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Aditya Pugalia - Director, Financial Markets Research
Published Date: 06 February 2019
There was a spate of PMI data releases yesterday from developed market economies. While the final PMIs from the Eurozone were revised higher from the flash estimates, they were still lower compared to the previous month. In fact, Eurozone’s composite PMI reading of 51.0 was the lowest since July 2013. Within Eurozone, there were contrasting pictures with Italy’s reading coming in at 48.8 while that in Spain was a touch stronger at 54.5. In the UK, it appears that lack of progress on Brexit has started to affect businesses. The Markit/CIPS service survey slowed down to 50.1 in January 2019 from 51.2 in December 2018. The employment component dropped from 50.6 to 49.3, the lowest level since 2012, clearly suggesting that concerns over Brexit is creeping into hiring decisions.
The ISM non-manufacturing index in the US dropped to 56.7 in January from 58.0. The details of the survey indicate further weakness ahead as the drop in the headline index was entirely due to a fall in the new orders component from 62.5 to 57.7.
Following yesterday’s Reserve Bank of Australia’s meeting where the central bank left interest rates unchanged, the bank’s chief Philip Lowe shifted to a neutral policy outlook. He said ‘Over the past year, the next-move-is-up scenarios were more likely than the next-move-is-down scenarios. Today, the probabilities appear to be more evenly balanced’. However, he retained his positive outlook on the labor market. The AUD reacted negatively to the tweak in policy and was trading -1.0% lower at the time of this writing.
The IMF completed Egypt’s fourth review under its Extended Fund Facility reform programme yesterday, allowing the disbursement of the fifth USD 2bn instalment of the USD 12bn loan. In its statement, the Fund commented on Egypt’s ongoing strong policy implementation, and expects real GDP growth of 5.5% this year, marginally stronger than our expectation of 5.3%.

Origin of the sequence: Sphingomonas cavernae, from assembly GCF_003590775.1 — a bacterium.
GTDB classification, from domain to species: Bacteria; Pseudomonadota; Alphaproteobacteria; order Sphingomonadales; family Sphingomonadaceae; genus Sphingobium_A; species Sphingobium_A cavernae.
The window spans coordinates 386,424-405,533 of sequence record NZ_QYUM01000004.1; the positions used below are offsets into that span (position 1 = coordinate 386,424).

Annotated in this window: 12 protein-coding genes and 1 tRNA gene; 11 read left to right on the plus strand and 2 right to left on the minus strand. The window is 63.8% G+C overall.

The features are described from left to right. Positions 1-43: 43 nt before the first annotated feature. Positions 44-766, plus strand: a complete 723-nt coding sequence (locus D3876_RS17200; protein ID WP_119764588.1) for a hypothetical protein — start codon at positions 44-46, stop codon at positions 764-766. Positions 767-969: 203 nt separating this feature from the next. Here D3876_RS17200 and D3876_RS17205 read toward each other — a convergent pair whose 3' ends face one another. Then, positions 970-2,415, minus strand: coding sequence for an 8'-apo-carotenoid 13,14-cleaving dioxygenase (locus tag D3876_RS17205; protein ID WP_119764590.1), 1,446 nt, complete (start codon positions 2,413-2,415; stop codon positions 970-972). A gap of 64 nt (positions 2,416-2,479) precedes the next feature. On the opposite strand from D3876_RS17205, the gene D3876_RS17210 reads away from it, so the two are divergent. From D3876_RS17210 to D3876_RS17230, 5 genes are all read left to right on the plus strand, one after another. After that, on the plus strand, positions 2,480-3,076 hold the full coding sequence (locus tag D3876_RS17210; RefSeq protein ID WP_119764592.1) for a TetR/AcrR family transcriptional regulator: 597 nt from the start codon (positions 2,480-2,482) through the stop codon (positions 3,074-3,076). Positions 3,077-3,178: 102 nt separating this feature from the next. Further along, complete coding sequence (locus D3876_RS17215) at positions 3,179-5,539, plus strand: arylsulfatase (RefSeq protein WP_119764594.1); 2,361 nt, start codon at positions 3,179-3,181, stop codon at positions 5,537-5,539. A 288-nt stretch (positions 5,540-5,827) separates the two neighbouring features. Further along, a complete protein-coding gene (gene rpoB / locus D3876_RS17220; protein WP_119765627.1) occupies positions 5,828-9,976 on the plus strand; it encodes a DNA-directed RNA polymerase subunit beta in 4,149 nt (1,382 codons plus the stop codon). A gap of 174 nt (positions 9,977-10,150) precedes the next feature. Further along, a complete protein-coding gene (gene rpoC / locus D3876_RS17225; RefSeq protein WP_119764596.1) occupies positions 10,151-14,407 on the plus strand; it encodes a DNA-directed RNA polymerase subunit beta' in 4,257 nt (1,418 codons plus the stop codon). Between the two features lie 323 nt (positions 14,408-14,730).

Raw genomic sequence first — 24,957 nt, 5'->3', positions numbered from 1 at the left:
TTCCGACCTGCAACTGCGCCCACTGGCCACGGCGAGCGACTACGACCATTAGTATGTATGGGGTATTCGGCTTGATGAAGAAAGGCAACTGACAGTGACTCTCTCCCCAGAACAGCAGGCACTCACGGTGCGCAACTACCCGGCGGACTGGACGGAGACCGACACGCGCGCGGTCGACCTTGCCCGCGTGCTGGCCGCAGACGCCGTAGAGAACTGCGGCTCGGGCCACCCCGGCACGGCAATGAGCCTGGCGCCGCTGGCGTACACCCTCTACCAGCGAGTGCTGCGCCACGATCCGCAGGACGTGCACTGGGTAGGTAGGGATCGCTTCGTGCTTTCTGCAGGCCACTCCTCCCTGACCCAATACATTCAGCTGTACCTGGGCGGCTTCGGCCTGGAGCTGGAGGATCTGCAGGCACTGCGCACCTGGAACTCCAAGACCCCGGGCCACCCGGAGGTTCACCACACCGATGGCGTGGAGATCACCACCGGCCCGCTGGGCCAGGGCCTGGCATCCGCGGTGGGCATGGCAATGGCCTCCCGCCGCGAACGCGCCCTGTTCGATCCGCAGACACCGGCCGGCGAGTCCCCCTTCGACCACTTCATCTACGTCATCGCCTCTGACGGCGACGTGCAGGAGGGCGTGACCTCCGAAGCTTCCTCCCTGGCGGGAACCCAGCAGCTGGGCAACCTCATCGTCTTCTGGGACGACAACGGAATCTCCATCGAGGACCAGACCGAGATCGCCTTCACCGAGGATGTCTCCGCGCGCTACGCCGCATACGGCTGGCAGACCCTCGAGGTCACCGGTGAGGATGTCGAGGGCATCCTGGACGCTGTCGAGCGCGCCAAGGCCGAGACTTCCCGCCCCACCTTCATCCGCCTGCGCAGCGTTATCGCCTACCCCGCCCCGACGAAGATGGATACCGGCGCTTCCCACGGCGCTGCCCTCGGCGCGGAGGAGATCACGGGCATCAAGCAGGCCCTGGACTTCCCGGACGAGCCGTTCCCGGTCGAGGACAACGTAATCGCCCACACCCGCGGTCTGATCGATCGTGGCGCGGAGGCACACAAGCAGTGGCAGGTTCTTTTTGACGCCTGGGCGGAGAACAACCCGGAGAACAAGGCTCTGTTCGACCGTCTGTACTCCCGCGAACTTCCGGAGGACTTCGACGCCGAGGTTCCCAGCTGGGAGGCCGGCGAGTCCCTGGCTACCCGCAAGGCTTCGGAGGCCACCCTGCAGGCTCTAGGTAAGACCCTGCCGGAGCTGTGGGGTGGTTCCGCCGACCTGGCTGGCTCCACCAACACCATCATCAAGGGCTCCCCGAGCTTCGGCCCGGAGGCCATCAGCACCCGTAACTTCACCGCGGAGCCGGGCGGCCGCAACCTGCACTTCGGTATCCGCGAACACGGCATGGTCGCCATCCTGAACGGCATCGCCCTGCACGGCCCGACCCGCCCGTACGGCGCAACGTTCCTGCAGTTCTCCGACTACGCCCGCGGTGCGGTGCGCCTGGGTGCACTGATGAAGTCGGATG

Source: Bloomberg, Emirates NBD Research
Amid lack of a clear catalyst, Treasuries drifted higher. Yields on the 2y UST, 5y UST and 10y UST closed at 2.52% (-1 bp), 2.51% (-2 bps) and 2.69% (-3 bps) respectively.
Regional bonds closed higher amid a drop in benchmark yields. The YTW on the Bloomberg Barclays GCC Credit and High Yield index dropped -4 bps to 4.37% and credit spreads tightened 2 bps to 180 bps.
GBPUSD fell on Tuesday, closing below the 200-day moving average (1.3038) and 20-day moving average (1.2968). While additional losses were halted by support at 1.2930, the path of least resistance is a retest of this level followed by further declines towards the 100-day moving average (1.2899). As we go to print, GBPUSD is trading at 1.2951 with the 14-day Relative Strength Indicator (RSI) bearish in momentum at 29.078. While this shows that the cross may be oversold, and further declines may be initially hindered by profit taking, selling pressure at 1.2980 is likely to limit any recoveries in the price.
Developed market equities closed higher amid continued strength in technology shares. European equities were helped by upward revisions to flash PMI readings. The S&P 500 index and the Euro Stoxx 600 index added +0.5% and +1.4% respectively.
Regional equities closed higher with the DFM index and the Tadawul gaining +0.5% and +1.2% respectively. Banking sectors stocks were behind the move with NCB gaining +3.9% and Emirates NBD adding +2.1%. Cement sector stocks also continued their recent positive run with Eastern Province Cement Co and Southern Province Cement Co jumping +8.2% and 5.7% respectively.
Oil markets declined amid growing concern over growth outlook following weak economic data. Additionally, the American Petroleum Institute was said to report that crude inventories rose 2.51 million barrels last week. Brent futures dropped -0.9% to close below USD 62/bbl while WTI future declined -1.7% to close below USD 54/bbl.
Dollar benefits from recent events